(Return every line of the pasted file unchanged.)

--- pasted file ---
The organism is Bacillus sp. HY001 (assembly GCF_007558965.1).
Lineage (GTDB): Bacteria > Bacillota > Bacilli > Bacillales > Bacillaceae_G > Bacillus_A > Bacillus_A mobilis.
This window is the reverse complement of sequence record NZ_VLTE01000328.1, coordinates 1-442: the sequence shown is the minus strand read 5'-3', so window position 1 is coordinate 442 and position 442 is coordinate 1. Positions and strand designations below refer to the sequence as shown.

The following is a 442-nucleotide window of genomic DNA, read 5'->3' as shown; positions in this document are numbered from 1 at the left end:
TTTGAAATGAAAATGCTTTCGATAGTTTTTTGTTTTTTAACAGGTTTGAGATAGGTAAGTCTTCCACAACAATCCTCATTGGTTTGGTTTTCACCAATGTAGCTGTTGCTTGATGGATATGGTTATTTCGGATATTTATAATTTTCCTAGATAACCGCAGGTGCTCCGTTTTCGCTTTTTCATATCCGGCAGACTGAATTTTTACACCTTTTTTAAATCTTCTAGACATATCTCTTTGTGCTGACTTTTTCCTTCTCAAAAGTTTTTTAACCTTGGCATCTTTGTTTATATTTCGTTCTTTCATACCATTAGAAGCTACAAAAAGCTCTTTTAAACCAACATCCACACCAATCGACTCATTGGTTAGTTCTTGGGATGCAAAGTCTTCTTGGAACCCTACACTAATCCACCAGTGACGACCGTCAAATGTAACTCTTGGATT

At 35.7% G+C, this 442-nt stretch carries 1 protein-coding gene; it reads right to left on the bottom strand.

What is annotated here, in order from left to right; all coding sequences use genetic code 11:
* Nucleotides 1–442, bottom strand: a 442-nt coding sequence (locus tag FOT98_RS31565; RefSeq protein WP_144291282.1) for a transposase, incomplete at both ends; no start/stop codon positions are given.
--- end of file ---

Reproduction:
The organism is Bacillus sp. HY001 (assembly GCF_007558965.1).
Lineage (GTDB): Bacteria > Bacillota > Bacilli > Bacillales > Bacillaceae_G > Bacillus_A > Bacillus_A mobilis.
This window is the reverse complement of sequence record NZ_VLTE01000328.1, coordinates 1-442: the sequence shown is the minus strand read 5'-3', so window position 1 is coordinate 442 and position 442 is coordinate 1. Positions and strand designations below refer to the sequence as shown.

The following is a 442-nucleotide window of genomic DNA, read 5'->3' as shown; positions in this document are numbered from 1 at the left end:
TTTGAAATGAAAATGCTTTCGATAGTTTTTTGTTTTTTAACAGGTTTGAGATAGGTAAGTCTTCCACAACAATCCTCATTGGTTTGGTTTTCACCAATGTAGCTGTTGCTTGATGGATATGGTTATTTCGGATATTTATAATTTTCCTAGATAACCGCAGGTGCTCCGTTTTCGCTTTTTCATATCCGGCAGACTGAATTTTTACACCTTTTTTAAATCTTCTAGACATATCTCTTTGTGCTGACTTTTTCCTTCTCAAAAGTTTTTTAACCTTGGCATCTTTGTTTATATTTCGTTCTTTCATACCATTAGAAGCTACAAAAAGCTCTTTTAAACCAACATCCACACCAATCGACTCATTGGTTAGTTCTTGGGATGCAAAGTCTTCTTGGAACCCTACACTAATCCACCAGTGACGACCGTCAAATGTAACTCTTGGATT

At 35.7% G+C, this 442-nt stretch carries 1 protein-coding gene; it reads right to left on the bottom strand.

What is annotated here, in order from left to right; all coding sequences use genetic code 11:
* Nucleotides 1–442, bottom strand: a 442-nt coding sequence (locus tag FOT98_RS31565; RefSeq protein WP_144291282.1) for a transposase, incomplete at both ends; no start/stop codon positions are given.